EarthDayNetwork.com states: “For much of the past ten years, beekeepers, primarily in the United States and Europe, have been reporting annual hive losses of 30 percent or higher, substantially more than is considered normal or sustainable. In fact, one in four wild bee species in the U.S. is at risk of extinction. Worldwide bee populations are in decline, including the honey bee and many of our wild native bees. One example: The yellow-banded bumble bee was the most abundant bumble bee in northern Wisconsin in the mid-1990s. Then, within ten years, it made up less than one percent of the state’s bumble bee population. In Oregon, Franklin’s bumblebee has likely gone extinct during the same period.”
“While we do see a loss of habitat due to development, Nebraska is still a popular state for bees,” Mike said.
That’s a good thing, as bees are indispensable pollinators of most ecosystems. There are 369,000 flowering plant species and 90 percent of them are dependent on insect pollination. A honeybee can usually visit 50-1,000 flowers in one trip; if one bee takes ten trips a day, a colony with 25,000 forager bees can pollinate 250 million flowers in a day. Just think of that number for a second.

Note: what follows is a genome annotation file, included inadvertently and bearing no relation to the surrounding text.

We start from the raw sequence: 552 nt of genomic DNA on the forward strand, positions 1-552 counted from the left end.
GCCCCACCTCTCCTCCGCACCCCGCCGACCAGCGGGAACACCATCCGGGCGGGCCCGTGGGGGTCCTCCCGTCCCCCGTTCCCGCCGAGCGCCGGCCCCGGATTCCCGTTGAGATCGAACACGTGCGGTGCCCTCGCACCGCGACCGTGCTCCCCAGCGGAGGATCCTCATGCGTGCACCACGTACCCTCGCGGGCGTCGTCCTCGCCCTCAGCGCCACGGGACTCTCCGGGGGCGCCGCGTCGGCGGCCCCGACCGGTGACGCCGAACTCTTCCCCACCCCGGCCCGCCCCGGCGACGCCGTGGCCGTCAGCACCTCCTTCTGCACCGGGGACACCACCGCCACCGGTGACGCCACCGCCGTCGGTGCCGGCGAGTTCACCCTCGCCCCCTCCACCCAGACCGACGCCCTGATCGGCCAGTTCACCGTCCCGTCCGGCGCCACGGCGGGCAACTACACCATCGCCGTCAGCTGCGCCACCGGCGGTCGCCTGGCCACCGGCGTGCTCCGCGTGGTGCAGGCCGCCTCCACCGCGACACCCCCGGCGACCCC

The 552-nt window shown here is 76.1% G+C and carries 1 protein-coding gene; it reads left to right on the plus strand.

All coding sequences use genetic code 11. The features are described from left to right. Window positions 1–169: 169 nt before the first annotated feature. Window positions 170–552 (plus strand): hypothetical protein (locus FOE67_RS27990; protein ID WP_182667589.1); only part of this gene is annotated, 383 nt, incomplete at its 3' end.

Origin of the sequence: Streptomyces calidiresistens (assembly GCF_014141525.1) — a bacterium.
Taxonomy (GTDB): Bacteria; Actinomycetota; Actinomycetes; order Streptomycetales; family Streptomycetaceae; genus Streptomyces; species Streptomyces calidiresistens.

They are what is called a ‘keystone species.’ That means other species depend on them for survival, since so many food sources depend on the bees for pollination. Were the bees to disappear, a domino effect would be unavoidable, no matter how smart our scientists are. Besides the food source, pollination is essential to maintain habitats for many different animals, including birds and insects. Remember: bees don’t just visit flowers. They pollinate trees in the spring, too.
If none of that is convincing enough, global crop production pollinated by bees is valued at $577 billion. Pollinators contribute $24 billion to the U.S. agriculture industry, making up a third of the food consumed by Americans.